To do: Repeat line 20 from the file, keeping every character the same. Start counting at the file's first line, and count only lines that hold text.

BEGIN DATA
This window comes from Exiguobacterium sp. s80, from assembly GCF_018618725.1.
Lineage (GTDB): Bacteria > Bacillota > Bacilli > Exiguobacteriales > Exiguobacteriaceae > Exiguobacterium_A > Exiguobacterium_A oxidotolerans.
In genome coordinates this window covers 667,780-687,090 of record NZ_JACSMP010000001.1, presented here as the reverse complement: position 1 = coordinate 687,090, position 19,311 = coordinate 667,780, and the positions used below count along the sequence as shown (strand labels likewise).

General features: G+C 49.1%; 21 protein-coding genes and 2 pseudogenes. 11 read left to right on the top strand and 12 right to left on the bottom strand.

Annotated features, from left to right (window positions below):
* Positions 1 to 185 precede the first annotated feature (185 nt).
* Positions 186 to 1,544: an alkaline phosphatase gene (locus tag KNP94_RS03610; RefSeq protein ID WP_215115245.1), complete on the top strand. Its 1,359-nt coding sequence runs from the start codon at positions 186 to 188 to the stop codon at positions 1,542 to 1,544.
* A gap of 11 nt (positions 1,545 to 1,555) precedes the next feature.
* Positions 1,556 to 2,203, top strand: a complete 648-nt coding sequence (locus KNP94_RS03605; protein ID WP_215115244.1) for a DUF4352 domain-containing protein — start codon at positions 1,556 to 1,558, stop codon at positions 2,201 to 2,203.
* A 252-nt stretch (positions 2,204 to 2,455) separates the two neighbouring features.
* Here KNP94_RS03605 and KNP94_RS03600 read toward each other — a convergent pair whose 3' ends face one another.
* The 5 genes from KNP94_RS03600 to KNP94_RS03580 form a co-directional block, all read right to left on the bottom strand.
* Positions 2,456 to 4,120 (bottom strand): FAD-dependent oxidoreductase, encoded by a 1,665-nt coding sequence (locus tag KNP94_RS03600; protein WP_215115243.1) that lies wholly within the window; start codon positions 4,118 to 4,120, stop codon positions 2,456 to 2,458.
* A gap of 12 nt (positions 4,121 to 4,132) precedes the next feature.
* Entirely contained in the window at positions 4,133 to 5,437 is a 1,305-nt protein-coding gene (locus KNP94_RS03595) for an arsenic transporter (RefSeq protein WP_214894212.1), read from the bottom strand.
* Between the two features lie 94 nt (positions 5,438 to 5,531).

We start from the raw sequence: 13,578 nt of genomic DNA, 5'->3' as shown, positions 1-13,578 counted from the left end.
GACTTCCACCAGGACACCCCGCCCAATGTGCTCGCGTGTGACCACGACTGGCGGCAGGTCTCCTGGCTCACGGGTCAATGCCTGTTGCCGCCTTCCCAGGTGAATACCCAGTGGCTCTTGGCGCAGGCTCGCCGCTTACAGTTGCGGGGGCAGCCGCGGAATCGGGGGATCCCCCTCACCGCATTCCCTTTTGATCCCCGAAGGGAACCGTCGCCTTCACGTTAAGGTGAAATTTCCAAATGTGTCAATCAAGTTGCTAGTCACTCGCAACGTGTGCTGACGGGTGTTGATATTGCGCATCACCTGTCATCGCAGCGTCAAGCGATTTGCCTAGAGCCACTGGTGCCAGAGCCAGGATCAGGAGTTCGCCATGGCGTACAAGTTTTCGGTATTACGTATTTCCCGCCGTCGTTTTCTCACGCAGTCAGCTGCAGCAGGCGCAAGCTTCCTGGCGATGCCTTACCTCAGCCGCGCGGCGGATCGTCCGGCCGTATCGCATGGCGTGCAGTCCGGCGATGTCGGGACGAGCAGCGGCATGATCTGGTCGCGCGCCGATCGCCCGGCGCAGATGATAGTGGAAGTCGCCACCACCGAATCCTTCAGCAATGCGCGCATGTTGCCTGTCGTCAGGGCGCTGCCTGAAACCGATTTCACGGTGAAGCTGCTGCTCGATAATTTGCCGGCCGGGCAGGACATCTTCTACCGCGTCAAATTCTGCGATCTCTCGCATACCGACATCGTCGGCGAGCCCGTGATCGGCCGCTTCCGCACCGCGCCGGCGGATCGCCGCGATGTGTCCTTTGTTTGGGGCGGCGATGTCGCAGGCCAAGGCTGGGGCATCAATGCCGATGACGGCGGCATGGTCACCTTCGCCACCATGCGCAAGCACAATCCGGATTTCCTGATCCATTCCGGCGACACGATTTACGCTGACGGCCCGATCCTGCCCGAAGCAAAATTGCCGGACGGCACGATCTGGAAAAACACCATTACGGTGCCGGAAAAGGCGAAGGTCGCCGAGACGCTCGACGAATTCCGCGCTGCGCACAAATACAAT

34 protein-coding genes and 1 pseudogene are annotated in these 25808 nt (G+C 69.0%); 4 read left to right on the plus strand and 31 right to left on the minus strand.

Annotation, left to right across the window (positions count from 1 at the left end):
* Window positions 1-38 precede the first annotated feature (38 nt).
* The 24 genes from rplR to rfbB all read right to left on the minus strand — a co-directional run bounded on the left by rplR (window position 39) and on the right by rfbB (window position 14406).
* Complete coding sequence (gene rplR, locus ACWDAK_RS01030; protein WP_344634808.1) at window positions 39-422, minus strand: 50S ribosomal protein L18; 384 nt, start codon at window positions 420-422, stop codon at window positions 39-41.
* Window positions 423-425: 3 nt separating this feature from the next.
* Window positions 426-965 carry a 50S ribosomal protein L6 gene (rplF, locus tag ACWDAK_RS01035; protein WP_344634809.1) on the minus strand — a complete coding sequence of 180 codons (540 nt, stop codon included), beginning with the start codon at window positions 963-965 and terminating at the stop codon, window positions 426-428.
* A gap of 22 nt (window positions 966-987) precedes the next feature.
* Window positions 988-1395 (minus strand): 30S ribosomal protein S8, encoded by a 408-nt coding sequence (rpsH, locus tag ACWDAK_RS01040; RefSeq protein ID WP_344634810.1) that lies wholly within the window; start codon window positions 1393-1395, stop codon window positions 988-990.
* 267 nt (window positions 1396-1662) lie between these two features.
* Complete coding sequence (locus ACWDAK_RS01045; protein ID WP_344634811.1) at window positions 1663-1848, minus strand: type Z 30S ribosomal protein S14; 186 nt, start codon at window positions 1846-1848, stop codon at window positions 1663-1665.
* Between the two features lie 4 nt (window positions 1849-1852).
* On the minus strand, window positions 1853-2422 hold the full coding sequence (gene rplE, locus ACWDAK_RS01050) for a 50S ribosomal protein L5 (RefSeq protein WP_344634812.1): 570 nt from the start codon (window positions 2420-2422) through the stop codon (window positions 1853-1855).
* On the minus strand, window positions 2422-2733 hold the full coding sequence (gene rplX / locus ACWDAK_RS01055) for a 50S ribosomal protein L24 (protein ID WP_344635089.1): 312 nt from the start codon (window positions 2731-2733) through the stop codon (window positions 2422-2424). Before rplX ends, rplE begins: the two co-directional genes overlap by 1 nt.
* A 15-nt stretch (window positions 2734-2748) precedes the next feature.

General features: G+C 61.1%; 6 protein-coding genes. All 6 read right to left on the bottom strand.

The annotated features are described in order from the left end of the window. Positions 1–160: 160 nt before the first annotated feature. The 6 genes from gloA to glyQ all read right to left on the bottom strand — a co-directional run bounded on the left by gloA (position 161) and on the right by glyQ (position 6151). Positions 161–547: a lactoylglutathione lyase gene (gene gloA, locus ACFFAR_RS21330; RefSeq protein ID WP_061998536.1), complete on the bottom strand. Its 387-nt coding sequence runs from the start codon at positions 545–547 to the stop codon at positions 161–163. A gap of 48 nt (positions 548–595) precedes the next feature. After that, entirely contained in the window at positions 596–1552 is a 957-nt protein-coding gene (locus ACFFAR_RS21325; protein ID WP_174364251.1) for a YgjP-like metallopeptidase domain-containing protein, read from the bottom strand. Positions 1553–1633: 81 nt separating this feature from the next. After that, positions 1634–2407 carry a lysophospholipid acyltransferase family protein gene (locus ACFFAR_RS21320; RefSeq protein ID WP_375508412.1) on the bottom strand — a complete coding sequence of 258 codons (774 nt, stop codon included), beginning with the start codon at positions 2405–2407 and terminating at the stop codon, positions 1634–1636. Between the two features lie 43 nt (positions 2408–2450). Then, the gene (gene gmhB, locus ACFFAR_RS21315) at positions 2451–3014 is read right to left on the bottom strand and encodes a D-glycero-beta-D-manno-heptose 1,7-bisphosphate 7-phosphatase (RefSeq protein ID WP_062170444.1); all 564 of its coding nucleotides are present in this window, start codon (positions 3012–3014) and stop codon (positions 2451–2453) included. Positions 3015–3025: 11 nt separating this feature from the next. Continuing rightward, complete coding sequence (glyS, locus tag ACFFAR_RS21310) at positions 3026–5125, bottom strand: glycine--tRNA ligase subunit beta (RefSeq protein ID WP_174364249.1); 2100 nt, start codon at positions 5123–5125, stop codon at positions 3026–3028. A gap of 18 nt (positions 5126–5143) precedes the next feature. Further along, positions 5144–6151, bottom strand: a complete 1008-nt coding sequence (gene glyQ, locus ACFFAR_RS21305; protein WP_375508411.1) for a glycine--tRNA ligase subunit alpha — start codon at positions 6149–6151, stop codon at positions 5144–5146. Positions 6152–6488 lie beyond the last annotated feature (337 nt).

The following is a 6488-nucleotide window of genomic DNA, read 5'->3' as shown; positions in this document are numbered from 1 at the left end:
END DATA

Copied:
Annotation, left to right across the window (positions count from 1 at the left end):